Gradient Background Effects in Adobe Illustrator - A Graphic Design for Lunch™ Class | Helen Bradley | Skillshare

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Gradient Background Effects in Adobe Illustrator - A Graphic Design for Lunch™ Class

teacher avatar Helen Bradley, Graphic Design for Lunch™

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Taught by industry leaders & working professionals
Topics include illustration, design, photography, and more

Watch this class and thousands more

Get unlimited access to every class
Taught by industry leaders & working professionals
Topics include illustration, design, photography, and more

Lessons in This Class

5 Lessons (20m)
    • 1. Gradient Background Effects in Adobe Illustrator - Introduction - A Graphic Design for Lunch™ Class

      1:04
    • 2. Pt 1 - Radial Gradient Background

      4:11
    • 3. Pt 2 - Adapting Built in Gradients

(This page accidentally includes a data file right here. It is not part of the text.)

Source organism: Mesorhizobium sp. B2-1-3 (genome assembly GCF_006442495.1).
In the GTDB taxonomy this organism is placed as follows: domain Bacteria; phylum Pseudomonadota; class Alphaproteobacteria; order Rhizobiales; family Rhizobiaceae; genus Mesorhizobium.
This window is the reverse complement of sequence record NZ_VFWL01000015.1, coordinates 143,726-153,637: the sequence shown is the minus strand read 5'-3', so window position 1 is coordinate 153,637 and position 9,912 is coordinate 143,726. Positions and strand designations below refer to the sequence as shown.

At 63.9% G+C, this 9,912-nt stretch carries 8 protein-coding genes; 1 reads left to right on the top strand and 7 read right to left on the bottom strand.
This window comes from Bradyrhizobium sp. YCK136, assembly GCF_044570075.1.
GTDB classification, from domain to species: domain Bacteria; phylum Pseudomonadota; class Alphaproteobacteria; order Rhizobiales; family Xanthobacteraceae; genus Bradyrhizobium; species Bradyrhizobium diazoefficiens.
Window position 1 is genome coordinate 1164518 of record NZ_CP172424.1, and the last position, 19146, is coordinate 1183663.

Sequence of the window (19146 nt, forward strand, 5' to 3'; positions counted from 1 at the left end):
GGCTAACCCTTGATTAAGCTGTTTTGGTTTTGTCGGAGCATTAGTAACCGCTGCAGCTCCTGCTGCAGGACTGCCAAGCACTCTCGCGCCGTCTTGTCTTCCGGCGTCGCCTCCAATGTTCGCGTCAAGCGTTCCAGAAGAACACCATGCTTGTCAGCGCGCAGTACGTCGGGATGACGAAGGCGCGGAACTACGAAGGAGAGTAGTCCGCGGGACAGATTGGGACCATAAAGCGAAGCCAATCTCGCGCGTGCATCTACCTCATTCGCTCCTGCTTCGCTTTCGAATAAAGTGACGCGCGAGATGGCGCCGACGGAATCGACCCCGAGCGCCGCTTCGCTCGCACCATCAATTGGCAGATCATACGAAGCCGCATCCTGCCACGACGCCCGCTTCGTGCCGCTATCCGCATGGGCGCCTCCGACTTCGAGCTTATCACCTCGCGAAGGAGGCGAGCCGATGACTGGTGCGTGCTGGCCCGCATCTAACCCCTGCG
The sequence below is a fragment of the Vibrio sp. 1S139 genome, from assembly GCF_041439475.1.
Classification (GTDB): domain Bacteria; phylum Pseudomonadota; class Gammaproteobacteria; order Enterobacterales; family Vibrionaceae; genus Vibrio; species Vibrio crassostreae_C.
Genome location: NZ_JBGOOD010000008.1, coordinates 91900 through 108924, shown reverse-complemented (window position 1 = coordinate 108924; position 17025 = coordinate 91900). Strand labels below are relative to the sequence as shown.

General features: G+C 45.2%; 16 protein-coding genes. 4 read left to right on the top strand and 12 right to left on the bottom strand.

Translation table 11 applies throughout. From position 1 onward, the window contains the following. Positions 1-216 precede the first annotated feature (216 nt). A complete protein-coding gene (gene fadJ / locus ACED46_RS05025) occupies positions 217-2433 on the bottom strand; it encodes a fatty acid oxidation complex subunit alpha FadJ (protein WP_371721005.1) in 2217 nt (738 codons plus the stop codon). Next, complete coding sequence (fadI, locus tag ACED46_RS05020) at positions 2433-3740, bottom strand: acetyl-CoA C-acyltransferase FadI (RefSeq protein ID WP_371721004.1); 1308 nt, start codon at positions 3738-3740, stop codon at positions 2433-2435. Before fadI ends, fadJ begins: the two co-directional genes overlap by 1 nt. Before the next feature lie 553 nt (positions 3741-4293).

4:19
    • 4. Pt 3 - Multi color gradients

      5:15
    • 5. Pt 4 - Using Multiple Gradients

      5:15
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About This Class

Graphic Design for Lunch™ is a series of short video courses you can study in bite size pieces such as at lunchtime. In this course you'll learn to find, adapt, create and use Gradients in Illustrator. You will see how to use custom colors for you gradients, easy ways to work with gradients and how to make multi color and stripe gradients. You will also see how to use gradient filled shapes on top of a background gradient to create varying effects. Here are two of the gradient effects we will create:

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Meet Your Teacher

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Helen Bradley

Graphic Design for Lunch™

Top Teacher

Helen teaches the popular Graphic Design for Lunch™ courses which focus on teaching Adobe® Photoshop®, Adobe® Illustrator®, Procreate®, and other graphic design and photo editing applications. Each course is short enough to take over a lunch break and is packed with useful and fun techniques. Class projects reinforce what is taught so they too can be easily completed over a lunch hour or two.